Worries over the fragile recovery among UK manufacturers intensified today after growth slowed to a nine-month low in August.
The Chartered Institute of Purchasing and Supply’s (CIPS) activity index, where a reading over 50 indicates growth, slipped to 54.3 last month – the lowest since last November.
CIPS chief executive David Noble said nerves over the potential impact of deficit-busting measures was hampering sales growth.
“The looming public sector spending cuts are keeping UK manufacturers on tenterhooks and slowing the pace of recovery,” he warned.
The slowdown in activity was bigger than feared by the market, falling from a reading of 56.9 in July.
Firms saw a “modest” rise in export orders, but the growth was well below the record highs seen earlier this year and support from overseas is “fizzling out”, according to Markit senior economist Rob Dobson.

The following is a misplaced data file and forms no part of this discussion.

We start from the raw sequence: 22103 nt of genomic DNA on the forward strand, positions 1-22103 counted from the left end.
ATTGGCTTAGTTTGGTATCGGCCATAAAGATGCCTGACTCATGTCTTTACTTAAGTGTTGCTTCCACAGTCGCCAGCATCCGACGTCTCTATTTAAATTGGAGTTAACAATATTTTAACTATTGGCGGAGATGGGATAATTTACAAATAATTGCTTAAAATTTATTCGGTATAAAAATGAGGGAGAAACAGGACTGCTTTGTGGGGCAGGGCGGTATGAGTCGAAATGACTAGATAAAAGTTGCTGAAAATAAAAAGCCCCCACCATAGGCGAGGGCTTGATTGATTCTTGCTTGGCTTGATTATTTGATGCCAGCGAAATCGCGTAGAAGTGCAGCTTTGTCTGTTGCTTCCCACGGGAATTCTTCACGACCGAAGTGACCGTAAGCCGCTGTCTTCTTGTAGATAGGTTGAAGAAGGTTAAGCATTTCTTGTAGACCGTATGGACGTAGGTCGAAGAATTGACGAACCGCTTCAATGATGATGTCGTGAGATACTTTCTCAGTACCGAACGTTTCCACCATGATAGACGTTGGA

The closely-watched measure of new orders as a proportion of stockpiles also fell to a 17-month low – suggesting further slowdown in production ahead.
Consumer goods manufacturers bore the brunt of the slide, offsetting higher demand for capital goods, such as plant and machinery.
Employment rose for the fifth month in a row, but firms are still facing cost pressures due to rising raw materials prices.
According to official figures, manufacturing output grew by 1.6% in the second quarter of 2010 as the economy advanced at the fastest rate since 2001.
But Capital Economics’ chief European economist Jonathan Loynes said today’s CIPS survey showed the recovery among manufacturers was “losing momentum”.
“There is further support here for the view that the rapid growth in the economy seen in the second quarter – to which industry made a strong contribution – will not be sustained in the coming quarters,” he added.
The pound fell almost a cent against the dollar on the news, as markets bet that interest rates would be held lower for longer to shore up the recovery.
Sterling is now trading at its lowest levels for more than a month.